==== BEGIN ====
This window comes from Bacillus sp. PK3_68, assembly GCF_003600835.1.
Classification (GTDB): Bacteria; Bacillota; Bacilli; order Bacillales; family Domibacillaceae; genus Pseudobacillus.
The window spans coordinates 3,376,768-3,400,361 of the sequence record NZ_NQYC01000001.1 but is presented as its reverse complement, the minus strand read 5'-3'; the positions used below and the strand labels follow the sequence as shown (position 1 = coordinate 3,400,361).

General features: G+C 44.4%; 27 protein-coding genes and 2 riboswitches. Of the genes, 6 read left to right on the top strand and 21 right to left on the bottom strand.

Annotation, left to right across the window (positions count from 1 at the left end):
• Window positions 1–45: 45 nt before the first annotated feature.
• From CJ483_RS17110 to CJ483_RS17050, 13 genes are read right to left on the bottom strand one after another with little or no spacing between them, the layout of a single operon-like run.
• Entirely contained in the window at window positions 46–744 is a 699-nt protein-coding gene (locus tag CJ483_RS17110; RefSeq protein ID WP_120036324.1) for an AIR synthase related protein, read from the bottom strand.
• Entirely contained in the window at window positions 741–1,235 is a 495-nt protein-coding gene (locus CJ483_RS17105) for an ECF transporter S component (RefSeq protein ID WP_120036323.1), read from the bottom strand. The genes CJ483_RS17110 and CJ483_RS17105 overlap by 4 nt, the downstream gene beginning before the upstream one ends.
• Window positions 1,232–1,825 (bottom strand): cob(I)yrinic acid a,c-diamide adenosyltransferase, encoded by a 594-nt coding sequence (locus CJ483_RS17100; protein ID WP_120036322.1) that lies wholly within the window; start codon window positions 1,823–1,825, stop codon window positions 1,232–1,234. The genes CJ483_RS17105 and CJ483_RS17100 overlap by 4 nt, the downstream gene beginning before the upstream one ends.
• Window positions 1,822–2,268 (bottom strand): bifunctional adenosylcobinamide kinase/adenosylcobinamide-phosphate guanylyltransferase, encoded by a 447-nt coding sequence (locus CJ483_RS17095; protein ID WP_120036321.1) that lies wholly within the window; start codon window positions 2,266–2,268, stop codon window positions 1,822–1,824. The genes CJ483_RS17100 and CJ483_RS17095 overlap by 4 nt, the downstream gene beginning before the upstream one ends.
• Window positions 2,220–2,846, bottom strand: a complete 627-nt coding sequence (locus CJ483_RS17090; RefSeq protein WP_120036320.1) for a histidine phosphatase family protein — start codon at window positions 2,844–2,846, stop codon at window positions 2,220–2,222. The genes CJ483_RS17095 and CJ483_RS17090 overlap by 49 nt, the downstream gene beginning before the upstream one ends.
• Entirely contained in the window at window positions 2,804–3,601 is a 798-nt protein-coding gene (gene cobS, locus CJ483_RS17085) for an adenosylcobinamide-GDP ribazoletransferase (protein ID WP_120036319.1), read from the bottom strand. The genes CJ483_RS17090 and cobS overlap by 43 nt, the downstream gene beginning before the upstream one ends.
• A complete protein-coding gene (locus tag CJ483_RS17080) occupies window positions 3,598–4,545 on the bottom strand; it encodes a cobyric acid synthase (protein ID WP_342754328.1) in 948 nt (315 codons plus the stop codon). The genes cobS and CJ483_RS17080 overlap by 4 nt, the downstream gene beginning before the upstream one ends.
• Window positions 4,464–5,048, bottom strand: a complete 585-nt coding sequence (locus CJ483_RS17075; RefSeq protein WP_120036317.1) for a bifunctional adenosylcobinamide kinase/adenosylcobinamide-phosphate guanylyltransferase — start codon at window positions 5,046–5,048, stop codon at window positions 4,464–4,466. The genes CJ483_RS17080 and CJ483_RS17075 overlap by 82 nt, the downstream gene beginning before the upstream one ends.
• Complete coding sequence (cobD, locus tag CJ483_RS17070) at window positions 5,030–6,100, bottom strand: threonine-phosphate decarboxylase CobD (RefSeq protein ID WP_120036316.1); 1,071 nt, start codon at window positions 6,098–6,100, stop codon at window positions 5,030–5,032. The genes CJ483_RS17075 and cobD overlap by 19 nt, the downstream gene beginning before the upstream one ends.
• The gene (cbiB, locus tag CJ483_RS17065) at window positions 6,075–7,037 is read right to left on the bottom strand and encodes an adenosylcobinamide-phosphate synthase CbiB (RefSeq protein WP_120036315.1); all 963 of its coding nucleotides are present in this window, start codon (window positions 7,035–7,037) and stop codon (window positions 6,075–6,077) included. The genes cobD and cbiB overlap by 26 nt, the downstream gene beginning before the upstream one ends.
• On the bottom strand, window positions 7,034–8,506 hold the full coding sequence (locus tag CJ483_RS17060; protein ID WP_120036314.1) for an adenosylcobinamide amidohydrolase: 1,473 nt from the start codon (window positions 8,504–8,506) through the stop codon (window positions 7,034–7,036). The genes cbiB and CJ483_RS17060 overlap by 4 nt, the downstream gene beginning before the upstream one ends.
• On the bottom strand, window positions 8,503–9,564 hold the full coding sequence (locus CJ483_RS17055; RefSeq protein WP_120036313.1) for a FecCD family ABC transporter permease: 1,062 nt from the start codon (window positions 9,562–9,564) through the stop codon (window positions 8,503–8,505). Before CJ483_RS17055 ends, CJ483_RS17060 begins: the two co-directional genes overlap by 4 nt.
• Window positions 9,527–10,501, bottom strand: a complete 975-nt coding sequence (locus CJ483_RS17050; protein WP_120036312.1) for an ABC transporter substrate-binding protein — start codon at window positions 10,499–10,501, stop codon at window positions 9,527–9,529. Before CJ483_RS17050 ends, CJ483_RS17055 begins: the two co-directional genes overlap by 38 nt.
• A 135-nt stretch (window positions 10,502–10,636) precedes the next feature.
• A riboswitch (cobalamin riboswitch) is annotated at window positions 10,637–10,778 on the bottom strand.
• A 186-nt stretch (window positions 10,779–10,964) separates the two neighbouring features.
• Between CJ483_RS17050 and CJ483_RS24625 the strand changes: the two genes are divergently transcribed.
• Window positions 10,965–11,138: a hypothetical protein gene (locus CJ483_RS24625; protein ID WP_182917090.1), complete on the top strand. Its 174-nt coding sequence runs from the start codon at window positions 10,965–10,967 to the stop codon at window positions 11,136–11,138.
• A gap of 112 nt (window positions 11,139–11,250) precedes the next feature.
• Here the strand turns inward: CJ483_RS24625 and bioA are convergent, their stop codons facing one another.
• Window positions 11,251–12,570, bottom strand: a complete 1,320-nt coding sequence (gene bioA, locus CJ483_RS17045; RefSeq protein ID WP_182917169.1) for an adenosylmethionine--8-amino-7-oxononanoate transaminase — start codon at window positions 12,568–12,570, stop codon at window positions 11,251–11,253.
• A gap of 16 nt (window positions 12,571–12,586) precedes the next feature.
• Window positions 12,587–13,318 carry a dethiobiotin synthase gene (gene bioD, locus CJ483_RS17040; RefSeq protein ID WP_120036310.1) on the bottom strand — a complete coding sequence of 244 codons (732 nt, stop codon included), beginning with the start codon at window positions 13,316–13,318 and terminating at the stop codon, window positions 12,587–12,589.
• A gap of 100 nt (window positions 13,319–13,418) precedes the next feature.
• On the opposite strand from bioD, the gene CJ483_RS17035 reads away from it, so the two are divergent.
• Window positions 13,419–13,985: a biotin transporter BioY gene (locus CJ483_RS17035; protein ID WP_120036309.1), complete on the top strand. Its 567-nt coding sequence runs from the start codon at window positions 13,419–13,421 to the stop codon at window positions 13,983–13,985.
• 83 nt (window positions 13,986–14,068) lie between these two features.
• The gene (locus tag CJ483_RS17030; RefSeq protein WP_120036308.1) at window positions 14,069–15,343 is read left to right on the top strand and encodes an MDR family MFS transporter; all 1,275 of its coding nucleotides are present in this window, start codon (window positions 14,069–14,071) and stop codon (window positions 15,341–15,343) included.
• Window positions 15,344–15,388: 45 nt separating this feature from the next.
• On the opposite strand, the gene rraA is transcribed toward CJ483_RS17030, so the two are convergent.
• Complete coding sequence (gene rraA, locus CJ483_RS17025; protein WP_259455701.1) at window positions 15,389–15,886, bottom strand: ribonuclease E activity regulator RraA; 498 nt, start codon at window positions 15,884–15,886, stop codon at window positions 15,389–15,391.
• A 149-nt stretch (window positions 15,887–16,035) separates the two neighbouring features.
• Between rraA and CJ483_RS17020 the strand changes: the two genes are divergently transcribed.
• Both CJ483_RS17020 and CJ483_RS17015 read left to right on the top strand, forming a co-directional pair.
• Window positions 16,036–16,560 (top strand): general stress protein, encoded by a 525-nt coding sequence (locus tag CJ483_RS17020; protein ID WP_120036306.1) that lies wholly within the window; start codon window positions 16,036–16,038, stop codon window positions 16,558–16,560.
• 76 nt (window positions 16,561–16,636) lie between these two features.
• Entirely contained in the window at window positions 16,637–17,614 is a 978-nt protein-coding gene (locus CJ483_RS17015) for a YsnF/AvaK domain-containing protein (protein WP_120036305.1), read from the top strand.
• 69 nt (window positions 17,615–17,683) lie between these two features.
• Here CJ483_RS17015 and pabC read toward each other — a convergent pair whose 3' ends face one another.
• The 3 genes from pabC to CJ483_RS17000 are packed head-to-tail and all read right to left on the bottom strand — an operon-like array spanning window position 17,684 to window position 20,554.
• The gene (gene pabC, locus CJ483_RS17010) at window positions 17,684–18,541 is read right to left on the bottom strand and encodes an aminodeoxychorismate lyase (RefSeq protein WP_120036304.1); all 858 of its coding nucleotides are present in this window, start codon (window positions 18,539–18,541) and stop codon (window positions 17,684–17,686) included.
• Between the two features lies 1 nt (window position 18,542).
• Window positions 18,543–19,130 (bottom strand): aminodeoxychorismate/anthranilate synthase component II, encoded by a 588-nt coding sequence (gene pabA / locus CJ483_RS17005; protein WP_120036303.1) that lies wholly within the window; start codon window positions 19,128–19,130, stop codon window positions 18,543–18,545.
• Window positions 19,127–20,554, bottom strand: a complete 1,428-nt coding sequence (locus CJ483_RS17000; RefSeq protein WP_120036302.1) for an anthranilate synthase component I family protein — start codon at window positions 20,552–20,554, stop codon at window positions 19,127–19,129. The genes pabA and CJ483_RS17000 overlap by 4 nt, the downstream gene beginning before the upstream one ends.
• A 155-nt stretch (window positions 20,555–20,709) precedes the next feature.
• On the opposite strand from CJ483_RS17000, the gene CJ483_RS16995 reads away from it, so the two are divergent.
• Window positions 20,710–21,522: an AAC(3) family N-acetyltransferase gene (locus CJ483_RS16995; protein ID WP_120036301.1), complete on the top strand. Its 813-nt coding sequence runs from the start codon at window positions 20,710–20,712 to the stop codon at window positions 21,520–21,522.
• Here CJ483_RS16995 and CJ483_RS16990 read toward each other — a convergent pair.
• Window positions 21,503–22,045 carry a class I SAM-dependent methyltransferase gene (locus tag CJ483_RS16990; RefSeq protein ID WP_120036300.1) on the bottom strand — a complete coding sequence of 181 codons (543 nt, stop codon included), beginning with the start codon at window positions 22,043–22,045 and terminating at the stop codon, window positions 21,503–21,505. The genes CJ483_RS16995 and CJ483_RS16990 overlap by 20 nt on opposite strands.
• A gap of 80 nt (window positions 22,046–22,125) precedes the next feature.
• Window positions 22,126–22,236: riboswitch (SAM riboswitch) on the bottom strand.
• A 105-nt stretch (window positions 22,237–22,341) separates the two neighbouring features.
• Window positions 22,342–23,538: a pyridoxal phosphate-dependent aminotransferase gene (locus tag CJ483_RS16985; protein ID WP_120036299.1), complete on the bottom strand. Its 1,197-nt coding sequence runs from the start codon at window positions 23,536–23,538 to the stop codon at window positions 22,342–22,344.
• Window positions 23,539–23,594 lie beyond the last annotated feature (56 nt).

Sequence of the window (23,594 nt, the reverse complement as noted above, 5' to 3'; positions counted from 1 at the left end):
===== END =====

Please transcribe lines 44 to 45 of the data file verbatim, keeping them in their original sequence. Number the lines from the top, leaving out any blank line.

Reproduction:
• Entirely contained in the window at window positions 16,637–17,614 is a 978-nt protein-coding gene (locus CJ483_RS17015) for a YsnF/AvaK domain-containing protein (protein WP_120036305.1), read from the top strand.
• 69 nt (window positions 17,615–17,683) lie between these two features.